Journal Of Applied Horticulture ISSN: 0972-1045


Zdenka Premuzic, Hemilse E. Palmucci, Juan Tamborenea and Martin Nakama

Catedra de Quimica Analitica, Catedra de Fitopatologia, lnvestigador alumno. Facultadde Agronomia de la Universidad de Buenos Aires (FAUBA) Av. San Martin 4453. Capital Federal (1416), 4lnstituto de Floricultura -INTA-CASTELAR. De los Reserosy

Key words: Lactuca sativa, hydroponic, chloride, nitrate, vitamin C, nitrogen, phytotoxicity, pH, electrical conductivity

Journal of Applied Horticulture, 2007, volume 9, issue 1, pages 62-65.

Abstract: Disinfection by chlorination was applied to the solution of a soilless closed system of Lactuca sativa varieties, Gallega and Mantecosa. The aim was to study the effect of the addition of different doses of chlorine on the production (fresh weight and dry matter), quality (nitrates, vitamin C and nitrogen contents), and phototoxicity to lettuce (chlorosis) with regard to the chemical properties of the solution (pH, electrical conductivity EC and chlorides). Four treatments were applied: 0.55, 5.5 and 11 mg L-1 (ppm) of chlorine and a control without addition of chlorine. The 11 mg L-1 treatment produced a decrease in production of Gallega, presenting a 40 % lower fresh weight than the control. Both varieties presented high contents of nitrates. Gallega presented the maximum values (2920- 8158 mg kg-1) and showed values under the permissible limit with the 0.55 and 5.5 mg L-1 treatments. Mantecosa showed lower maximum values (3787- 5291 mg kg-1), although with all the values above the limits of permission. The contents of nitrogen for both varieties exceeded the levels of sufficiency in all the treatments. This fact was related to the high nitrogen supply provided by the fertirrigation that contributed to the high nitrate contents. Gallega presented larger contents of vitamin C (19.3-28 mg.100g-1) than Mantecosa (15.3?19.98 mg 100g-1). Chlorination did not affect the chemical properties of the solution (pH and EC remained between the appropriate range for the species). Chloride contents in the nutrient solution were larger at the 11ppm doses; however the values remained under the toxicity levels for the species. For both the varieties, 0.55 mg L-1 treatment produced the higest fresh weight and vitamin C contents and the lowest nitrate contents and toxicity symptoms (chlorosis), while 11 mg L-1 treatment resulted more chlorosis and necrosis of leaves, diminishing the commercial quality of the plants.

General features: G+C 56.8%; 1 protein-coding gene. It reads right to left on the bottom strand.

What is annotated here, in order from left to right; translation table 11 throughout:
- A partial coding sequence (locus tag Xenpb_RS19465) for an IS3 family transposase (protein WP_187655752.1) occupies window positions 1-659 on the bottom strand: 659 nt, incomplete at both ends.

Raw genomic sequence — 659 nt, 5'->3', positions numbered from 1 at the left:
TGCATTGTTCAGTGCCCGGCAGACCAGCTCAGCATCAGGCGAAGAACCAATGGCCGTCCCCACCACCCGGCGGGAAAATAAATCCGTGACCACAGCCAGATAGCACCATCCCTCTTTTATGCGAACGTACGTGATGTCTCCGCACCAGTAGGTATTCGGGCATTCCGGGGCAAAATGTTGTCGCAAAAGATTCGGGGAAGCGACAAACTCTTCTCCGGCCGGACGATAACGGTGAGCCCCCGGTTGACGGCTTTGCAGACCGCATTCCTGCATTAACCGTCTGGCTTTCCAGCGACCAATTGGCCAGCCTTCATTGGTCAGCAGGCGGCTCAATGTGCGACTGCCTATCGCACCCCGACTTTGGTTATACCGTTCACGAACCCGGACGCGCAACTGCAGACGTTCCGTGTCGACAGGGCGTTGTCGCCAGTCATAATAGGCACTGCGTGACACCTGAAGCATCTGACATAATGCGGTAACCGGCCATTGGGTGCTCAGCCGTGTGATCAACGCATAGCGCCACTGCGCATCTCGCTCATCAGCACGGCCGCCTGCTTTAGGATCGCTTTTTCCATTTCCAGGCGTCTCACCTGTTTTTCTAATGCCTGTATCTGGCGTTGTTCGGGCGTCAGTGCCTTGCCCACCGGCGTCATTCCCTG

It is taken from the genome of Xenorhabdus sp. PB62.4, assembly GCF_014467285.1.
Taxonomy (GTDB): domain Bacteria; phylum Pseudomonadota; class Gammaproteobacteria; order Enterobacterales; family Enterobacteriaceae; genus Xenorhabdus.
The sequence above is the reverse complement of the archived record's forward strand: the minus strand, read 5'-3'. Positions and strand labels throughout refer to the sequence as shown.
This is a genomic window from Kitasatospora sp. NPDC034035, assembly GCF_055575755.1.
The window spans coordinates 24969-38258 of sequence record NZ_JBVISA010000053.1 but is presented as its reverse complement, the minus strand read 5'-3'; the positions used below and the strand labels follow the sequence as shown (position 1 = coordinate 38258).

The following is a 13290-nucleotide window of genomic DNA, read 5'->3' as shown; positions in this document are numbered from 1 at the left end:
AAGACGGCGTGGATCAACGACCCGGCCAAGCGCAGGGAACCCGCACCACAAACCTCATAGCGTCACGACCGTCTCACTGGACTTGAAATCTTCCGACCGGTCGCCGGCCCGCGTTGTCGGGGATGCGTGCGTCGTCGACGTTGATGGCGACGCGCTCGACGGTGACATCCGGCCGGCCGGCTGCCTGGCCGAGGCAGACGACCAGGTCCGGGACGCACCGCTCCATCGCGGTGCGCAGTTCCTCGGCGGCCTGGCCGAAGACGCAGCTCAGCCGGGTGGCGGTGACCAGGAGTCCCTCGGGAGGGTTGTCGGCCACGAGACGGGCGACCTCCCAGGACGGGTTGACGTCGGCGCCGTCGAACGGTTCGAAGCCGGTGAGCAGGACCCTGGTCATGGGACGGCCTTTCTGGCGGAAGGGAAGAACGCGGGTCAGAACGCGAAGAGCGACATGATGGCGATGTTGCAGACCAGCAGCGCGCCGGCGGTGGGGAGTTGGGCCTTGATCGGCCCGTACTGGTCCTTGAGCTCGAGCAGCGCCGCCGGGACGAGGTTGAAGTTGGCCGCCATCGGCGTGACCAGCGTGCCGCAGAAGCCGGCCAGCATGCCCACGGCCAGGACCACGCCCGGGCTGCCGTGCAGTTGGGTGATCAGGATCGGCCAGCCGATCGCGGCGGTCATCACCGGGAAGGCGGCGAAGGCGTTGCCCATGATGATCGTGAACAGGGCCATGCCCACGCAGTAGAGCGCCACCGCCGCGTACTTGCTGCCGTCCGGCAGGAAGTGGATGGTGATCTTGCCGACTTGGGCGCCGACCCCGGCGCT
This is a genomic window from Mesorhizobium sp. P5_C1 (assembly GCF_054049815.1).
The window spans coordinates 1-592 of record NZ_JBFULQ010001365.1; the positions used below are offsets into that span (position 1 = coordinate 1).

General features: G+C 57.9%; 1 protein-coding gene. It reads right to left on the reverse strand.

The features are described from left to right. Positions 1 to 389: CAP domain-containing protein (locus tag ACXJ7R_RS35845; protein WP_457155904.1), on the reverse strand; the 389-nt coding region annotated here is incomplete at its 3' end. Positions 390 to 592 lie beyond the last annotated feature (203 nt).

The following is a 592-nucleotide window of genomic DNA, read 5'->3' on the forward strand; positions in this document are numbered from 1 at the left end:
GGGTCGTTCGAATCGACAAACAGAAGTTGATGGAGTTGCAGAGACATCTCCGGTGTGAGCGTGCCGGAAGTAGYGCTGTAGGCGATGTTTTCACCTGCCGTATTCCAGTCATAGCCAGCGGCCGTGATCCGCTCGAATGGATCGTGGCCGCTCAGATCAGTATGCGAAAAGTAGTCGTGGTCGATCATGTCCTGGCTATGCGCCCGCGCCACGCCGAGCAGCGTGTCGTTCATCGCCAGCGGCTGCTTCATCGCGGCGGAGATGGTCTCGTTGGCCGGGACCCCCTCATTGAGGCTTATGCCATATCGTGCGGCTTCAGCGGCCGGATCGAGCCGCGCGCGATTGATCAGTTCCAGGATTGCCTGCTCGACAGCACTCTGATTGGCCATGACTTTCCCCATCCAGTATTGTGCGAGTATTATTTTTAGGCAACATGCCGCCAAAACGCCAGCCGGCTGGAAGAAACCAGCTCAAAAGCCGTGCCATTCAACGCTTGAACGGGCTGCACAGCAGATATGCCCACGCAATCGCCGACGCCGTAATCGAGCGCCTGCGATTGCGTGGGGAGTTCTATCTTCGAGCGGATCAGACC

Journal of Applied Horticulture